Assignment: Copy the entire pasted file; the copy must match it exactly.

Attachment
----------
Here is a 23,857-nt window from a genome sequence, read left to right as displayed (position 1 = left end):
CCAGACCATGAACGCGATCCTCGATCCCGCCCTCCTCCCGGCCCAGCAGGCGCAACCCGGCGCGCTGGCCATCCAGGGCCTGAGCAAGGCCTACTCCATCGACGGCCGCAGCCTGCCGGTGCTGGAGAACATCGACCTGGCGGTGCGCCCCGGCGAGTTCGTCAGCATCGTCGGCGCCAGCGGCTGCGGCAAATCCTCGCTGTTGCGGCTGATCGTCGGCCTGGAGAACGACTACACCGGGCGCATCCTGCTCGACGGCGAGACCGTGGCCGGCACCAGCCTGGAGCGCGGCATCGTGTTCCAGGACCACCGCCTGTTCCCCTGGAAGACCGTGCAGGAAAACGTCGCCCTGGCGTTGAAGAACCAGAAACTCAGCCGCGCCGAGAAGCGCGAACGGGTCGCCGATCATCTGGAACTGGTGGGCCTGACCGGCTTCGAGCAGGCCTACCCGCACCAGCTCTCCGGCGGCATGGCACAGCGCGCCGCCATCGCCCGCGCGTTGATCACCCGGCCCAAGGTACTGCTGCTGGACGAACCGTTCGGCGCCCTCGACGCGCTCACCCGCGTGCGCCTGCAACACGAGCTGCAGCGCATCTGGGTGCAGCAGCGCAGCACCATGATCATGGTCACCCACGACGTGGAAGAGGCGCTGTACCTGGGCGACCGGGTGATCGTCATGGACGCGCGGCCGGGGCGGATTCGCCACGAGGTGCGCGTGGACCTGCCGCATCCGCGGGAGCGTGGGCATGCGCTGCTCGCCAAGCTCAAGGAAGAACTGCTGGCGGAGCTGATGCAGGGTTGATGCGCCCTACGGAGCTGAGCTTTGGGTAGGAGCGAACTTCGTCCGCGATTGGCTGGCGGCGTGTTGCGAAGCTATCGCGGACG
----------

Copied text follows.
Here is a 23,857-nt window from a genome sequence, read left to right as displayed (position 1 = left end):
CCAGACCATGAACGCGATCCTCGATCCCGCCCTCCTCCCGGCCCAGCAGGCGCAACCCGGCGCGCTGGCCATCCAGGGCCTGAGCAAGGCCTACTCCATCGACGGCCGCAGCCTGCCGGTGCTGGAGAACATCGACCTGGCGGTGCGCCCCGGCGAGTTCGTCAGCATCGTCGGCGCCAGCGGCTGCGGCAAATCCTCGCTGTTGCGGCTGATCGTCGGCCTGGAGAACGACTACACCGGGCGCATCCTGCTCGACGGCGAGACCGTGGCCGGCACCAGCCTGGAGCGCGGCATCGTGTTCCAGGACCACCGCCTGTTCCCCTGGAAGACCGTGCAGGAAAACGTCGCCCTGGCGTTGAAGAACCAGAAACTCAGCCGCGCCGAGAAGCGCGAACGGGTCGCCGATCATCTGGAACTGGTGGGCCTGACCGGCTTCGAGCAGGCCTACCCGCACCAGCTCTCCGGCGGCATGGCACAGCGCGCCGCCATCGCCCGCGCGTTGATCACCCGGCCCAAGGTACTGCTGCTGGACGAACCGTTCGGCGCCCTCGACGCGCTCACCCGCGTGCGCCTGCAACACGAGCTGCAGCGCATCTGGGTGCAGCAGCGCAGCACCATGATCATGGTCACCCACGACGTGGAAGAGGCGCTGTACCTGGGCGACCGGGTGATCGTCATGGACGCGCGGCCGGGGCGGATTCGCCACGAGGTGCGCGTGGACCTGCCGCATCCGCGGGAGCGTGGGCATGCGCTGCTCGCCAAGCTCAAGGAAGAACTGCTGGCGGAGCTGATGCAGGGTTGATGCGCCCTACGGAGCTGAGCTTTGGGTAGGAGCGAACTTCGTCCGCGATTGGCTGGCGGCGTGTTGCGAAGCTATCGCGGACG